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Early English cricketers
Alan Brodrick
Viscount Midleton 2nd, England.jpg
Personal information
Full name Alan Brodrick, 2nd Viscount Midleton
Born 31 January 1702
Died 8 June 1747
Role patron / team captain
Batting style unknown hand
Bowling style underarm
Domestic team information
Years Team
c.1725 to c.1730 Surrey

As of 17 July, 2009
Main source: John Marshall

Alan Brodrick, 2nd Viscount Midleton (31 January 1702 – 8 June 1747) was a British peer and significant cricket patron who was jointly responsible for creating the earliest known written rules.


Cricket patronage

Midleton succeeded his father Alan Brodrick, 1st Viscount Midleton in the viscountcy on 29 August 1728. Before succeeding he made his mark as a cricket patron by arranging major matches against his friend Charles Lennox, 2nd Duke of Richmond.[1].

Records have survived of two such games that took place in the 1727 season.[2] These two games are highly significant because Richmond and Brodrick drew up Articles of Agreement beforehand to determine the rules that must apply in their contests. These were itemised in sixteen points.[3] It is believed that this was the first time that rules (or some part of the rules as in this case) were formally agreed, although rules as such definitely existed.[4] The first full codification of the Laws of Cricket was done in 1744. In early times, the rules would be agreed orally and subject to local variations; this syndrome was also evident in football until the FA was founded, especially re the question of handling the ball.[4] Essentially the articles of agreement were around residential qualifications and ensuring that there was no dissent by any player other than the two captains.[5]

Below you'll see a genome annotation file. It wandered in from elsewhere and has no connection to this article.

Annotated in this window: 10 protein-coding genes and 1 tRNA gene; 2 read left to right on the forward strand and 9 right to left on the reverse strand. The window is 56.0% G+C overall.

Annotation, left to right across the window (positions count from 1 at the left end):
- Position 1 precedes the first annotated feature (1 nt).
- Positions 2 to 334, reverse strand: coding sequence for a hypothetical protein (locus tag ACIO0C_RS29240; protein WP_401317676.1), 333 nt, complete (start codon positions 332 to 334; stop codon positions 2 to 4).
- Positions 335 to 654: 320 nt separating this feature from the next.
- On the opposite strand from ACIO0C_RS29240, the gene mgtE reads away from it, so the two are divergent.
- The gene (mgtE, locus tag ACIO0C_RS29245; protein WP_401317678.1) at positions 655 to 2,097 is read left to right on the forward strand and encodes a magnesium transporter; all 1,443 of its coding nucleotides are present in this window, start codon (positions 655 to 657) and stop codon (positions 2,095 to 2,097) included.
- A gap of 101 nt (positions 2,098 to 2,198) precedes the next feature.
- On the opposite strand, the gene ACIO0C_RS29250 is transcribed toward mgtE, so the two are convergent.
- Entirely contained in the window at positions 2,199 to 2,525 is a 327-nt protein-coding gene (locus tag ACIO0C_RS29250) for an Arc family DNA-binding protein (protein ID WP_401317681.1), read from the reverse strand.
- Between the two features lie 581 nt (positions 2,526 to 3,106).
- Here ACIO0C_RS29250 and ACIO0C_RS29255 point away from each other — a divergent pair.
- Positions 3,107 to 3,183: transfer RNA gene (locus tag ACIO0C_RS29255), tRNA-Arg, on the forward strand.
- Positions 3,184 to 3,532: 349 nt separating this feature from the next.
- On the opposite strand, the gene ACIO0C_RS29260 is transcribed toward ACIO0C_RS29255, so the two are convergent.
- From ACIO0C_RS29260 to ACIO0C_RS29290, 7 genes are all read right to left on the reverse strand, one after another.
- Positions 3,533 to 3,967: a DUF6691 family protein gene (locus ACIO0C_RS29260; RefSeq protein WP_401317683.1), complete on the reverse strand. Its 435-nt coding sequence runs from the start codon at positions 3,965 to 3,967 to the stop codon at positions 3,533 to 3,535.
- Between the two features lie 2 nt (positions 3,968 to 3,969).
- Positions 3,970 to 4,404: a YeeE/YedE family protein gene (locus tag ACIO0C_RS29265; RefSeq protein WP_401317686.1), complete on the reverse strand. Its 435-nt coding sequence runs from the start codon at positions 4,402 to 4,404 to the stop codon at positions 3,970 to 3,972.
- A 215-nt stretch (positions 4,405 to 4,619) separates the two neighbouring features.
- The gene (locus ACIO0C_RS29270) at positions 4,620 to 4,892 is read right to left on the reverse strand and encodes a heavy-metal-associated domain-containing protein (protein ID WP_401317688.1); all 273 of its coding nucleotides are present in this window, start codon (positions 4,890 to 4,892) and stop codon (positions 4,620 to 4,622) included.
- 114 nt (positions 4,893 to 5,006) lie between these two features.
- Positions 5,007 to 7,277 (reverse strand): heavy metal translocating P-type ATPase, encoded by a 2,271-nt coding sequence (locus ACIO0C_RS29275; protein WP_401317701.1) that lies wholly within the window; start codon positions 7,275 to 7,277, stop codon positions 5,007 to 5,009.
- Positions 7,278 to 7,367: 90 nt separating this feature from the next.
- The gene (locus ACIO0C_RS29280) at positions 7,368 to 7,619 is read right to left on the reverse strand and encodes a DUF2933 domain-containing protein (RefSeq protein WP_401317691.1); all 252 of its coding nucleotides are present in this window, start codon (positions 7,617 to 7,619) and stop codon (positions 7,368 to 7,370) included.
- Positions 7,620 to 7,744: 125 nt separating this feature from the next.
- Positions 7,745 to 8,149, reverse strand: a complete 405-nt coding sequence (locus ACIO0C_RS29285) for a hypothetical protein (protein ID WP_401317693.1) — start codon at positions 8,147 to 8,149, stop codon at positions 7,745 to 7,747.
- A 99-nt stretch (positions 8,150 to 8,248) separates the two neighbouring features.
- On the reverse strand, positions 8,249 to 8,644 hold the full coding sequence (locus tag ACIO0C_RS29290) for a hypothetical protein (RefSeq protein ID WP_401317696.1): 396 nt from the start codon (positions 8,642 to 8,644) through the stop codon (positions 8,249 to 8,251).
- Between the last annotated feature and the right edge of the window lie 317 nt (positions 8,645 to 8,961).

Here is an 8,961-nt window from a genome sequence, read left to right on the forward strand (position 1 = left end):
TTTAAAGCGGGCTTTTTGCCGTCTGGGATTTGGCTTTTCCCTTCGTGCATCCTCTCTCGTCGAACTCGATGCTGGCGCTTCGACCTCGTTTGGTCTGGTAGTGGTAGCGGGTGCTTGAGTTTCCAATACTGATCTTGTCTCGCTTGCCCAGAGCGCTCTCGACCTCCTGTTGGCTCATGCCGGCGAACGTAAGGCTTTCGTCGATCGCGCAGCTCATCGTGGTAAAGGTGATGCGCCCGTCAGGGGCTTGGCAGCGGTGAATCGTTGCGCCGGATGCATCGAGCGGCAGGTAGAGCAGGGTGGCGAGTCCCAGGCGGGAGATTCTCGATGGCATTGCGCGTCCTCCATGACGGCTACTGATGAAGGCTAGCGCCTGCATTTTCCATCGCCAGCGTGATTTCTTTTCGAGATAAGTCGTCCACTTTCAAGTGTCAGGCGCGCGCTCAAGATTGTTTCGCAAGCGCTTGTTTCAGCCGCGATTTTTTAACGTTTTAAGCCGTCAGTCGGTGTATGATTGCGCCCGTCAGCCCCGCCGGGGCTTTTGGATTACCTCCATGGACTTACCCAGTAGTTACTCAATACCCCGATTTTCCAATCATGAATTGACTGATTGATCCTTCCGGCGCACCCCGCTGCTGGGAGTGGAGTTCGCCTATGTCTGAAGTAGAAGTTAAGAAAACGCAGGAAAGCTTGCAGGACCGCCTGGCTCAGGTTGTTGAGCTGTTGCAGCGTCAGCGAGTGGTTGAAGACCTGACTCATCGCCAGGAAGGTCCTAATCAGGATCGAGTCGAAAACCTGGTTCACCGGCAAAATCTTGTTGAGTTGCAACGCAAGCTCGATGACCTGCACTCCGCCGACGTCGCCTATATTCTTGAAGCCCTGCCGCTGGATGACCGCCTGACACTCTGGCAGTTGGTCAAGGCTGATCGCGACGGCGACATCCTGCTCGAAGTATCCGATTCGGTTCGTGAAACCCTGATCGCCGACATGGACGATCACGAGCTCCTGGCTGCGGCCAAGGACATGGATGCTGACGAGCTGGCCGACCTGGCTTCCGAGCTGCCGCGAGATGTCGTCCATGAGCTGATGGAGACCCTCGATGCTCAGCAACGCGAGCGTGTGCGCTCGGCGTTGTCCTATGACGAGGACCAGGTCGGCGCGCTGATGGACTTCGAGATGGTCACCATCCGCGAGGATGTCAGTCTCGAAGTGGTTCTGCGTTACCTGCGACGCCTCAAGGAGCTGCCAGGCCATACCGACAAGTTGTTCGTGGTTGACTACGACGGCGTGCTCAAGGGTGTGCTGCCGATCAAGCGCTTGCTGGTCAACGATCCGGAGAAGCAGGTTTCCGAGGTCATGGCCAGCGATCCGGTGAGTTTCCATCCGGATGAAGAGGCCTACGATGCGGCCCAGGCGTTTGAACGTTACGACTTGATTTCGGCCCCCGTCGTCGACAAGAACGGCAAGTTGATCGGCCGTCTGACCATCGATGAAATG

One of Brodrick's matches against Richmond is believed to have been held at Peper Harow, the family seat of the Brodrick family, which is near Godalming.[6] A local club still plays there and it is the location of a point-to-point racecourse.

Viscountcy and family

Brodrick was the son of Alan Brodrick, 1st Viscount Midleton and his wife Lucy (née Courthope), who died in 1703. He married Lady Mary Capel, daughter of Algernon Capell, 2nd Earl of Essex and Lady Mary Bentinck, on 7 May 1729.[7]

The 2nd Viscount was a Commissioner of the Customs and subsequently Joint Comptroller of British Army accounts.[8] He in turn was succeeded by his son George as 3rd Viscount. The title is extant and is today held by Alan Henry Brodrick, 12th Viscount Midleton (b. 1949).


  1. ^ John Marshall, The Duke Who Was Cricket, Frederick Miller Ltd, 1961
  2. ^ McCann, p.6-7.
  3. ^ Birley, p.18-19.
  4. ^ a b From Lads to Lord's. Retrieved on 17 July 2009.
  5. ^ Birley, p.19.
  6. ^ Marshall, p.48.
  7. ^ The Peerage. Retrieved on 17 July 2009.
  8. ^ Marshall, p.45.

External links


  • H S Altham, A History of Cricket, Volume 1 (to 1914), George Allen & Unwin, 1926
  • Derek Birley, A Social History of English Cricket, Aurum, 1999
  • Rowland Bowen, Cricket: A History of its Growth and Development, Eyre & Spottiswoode, 1970
  • G B Buckley, Fresh Light on 18th Century Cricket, Cotterell, 1935
  • John Marshall, The Duke who was Cricket, Muller, 1961
  • Timothy J McCann, Sussex Cricket in the Eighteenth Century, Sussex Record Society, 2004
  • David Underdown, Start of Play, Allen Lane, 2000
  • H T Waghorn, The Dawn of Cricket, Electric Press, 1906


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